I know it sounds ghoulish, especially to Western ears unaccustomed to speaking about death and dying but, as people keep reminding me, the only two certainties in life are death and taxed. With regards taxes we luckily have Internal Revenue Services to chase us, but death leaves a few things unfinished.
In this digital age one of those things is all our data – from social networking profiles to email accounts. From internet banking to PayPal accounts. From eBay to Flickr.
A new service seeks to give digital natives some comfort over what will occur with these assets in their absence. For the sum of $29.99/year and $299.99/lifetime, Legacy Locker will store your important digital data and release it to your designated beneficiaries upon receipt of a death certificate.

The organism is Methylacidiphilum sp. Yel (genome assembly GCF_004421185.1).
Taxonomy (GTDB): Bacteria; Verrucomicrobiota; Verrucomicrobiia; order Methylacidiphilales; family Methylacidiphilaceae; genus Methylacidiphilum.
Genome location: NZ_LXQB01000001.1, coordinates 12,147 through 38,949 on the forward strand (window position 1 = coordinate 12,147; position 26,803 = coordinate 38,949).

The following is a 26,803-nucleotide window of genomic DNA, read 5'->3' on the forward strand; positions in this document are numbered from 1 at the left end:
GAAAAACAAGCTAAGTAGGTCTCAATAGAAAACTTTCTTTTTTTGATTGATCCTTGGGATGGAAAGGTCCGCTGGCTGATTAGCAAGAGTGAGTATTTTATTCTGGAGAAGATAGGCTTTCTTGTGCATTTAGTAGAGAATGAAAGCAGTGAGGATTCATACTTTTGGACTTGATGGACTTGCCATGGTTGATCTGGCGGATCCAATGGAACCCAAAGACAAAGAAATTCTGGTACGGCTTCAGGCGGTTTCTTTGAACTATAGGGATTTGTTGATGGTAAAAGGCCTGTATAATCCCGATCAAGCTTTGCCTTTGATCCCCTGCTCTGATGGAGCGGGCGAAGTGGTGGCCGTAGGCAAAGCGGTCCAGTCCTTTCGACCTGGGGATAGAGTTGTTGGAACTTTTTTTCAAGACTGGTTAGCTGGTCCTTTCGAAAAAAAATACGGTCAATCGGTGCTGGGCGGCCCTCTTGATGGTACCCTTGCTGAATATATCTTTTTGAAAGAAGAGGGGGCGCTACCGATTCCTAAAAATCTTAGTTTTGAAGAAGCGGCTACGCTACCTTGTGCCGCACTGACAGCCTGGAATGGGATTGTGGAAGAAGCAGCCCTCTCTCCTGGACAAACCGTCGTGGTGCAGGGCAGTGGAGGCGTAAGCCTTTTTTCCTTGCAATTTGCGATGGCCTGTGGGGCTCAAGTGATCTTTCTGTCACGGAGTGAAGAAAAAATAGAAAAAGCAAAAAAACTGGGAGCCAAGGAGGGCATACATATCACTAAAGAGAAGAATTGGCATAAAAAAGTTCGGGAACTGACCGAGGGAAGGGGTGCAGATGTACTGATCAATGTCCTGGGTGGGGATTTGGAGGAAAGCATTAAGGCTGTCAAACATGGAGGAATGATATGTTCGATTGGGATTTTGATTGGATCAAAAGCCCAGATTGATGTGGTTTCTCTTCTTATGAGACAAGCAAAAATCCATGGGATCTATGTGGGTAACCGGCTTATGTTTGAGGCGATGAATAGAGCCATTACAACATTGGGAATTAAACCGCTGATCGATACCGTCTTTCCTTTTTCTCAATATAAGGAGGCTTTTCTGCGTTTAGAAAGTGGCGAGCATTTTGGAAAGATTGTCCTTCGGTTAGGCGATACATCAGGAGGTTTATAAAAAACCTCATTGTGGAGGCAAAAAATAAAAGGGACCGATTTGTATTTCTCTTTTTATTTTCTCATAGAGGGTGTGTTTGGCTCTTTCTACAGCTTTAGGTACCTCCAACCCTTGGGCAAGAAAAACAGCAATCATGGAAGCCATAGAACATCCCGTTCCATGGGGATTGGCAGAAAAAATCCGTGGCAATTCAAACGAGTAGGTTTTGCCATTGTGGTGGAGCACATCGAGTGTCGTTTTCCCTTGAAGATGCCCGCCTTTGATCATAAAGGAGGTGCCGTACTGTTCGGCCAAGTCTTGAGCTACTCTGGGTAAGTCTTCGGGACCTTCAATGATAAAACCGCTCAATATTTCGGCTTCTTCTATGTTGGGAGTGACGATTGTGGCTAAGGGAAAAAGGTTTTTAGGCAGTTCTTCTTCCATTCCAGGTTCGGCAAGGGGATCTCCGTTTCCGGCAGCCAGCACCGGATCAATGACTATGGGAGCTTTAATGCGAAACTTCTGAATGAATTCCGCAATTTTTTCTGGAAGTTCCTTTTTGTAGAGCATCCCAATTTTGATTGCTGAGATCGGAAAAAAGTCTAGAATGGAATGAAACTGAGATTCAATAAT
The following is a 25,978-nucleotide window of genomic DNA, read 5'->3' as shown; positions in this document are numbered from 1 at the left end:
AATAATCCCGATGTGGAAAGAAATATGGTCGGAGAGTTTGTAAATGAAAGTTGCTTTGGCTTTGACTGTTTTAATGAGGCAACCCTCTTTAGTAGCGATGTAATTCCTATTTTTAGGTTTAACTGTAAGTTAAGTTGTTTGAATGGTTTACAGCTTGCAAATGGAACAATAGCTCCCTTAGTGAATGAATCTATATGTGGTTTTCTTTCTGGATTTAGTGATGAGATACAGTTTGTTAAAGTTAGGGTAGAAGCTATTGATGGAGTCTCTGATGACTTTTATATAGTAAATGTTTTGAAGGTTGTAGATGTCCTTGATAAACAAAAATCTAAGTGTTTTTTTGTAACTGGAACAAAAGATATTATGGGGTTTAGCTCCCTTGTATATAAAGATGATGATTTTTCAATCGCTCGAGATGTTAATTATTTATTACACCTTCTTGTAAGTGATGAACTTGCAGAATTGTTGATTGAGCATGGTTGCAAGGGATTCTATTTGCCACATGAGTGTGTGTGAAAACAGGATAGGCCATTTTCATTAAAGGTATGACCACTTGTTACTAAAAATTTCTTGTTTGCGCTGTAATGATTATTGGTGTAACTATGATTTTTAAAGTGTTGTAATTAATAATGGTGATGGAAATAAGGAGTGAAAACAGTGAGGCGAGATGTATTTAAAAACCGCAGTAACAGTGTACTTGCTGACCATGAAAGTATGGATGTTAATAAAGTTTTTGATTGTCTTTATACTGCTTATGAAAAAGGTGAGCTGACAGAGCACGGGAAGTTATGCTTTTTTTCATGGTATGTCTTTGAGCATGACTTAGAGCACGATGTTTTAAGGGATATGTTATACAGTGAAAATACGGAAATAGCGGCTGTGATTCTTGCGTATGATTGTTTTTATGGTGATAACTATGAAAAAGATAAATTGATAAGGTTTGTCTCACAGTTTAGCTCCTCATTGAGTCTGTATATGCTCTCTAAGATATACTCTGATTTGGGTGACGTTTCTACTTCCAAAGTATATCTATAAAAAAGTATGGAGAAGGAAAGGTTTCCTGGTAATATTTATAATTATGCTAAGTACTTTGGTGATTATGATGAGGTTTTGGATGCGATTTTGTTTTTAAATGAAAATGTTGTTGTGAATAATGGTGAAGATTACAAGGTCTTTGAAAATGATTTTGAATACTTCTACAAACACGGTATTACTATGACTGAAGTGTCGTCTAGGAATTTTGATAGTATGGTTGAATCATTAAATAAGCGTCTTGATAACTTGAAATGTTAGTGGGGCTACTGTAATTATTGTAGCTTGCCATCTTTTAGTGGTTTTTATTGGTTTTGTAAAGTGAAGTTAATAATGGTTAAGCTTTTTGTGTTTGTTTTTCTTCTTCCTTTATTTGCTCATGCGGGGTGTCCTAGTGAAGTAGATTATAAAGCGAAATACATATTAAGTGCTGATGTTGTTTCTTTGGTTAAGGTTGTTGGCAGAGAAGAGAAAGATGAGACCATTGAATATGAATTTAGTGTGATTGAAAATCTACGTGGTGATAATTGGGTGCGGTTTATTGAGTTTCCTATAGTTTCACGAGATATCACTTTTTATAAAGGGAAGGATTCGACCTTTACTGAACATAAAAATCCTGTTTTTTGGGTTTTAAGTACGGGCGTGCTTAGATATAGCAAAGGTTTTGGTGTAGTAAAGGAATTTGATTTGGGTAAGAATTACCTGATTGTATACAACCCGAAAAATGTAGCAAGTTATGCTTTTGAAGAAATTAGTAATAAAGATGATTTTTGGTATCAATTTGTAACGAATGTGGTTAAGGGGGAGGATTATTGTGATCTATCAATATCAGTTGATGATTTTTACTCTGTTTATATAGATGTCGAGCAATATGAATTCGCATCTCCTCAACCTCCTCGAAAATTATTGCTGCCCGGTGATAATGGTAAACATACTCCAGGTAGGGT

The concept makes sense. More and more of our personal IP is tied up in digital assets now and, just as with our physical assets, we need to put in place strategies to ensure their continuation upon our passing.
Of course putting this much sensitive data in one place opens a whole can of worms around security and trust. Legacy Locker is quick to point out that they use 512-bt hash keys and vault-level security (whatever that means). But none of that guarantees that Legacy Locker will still be going in 50 years or so when I’m old and decrepit and simply can’t remember where my data is stored – for this reason I’d be a little nervous about relying on a private company for this sort of service.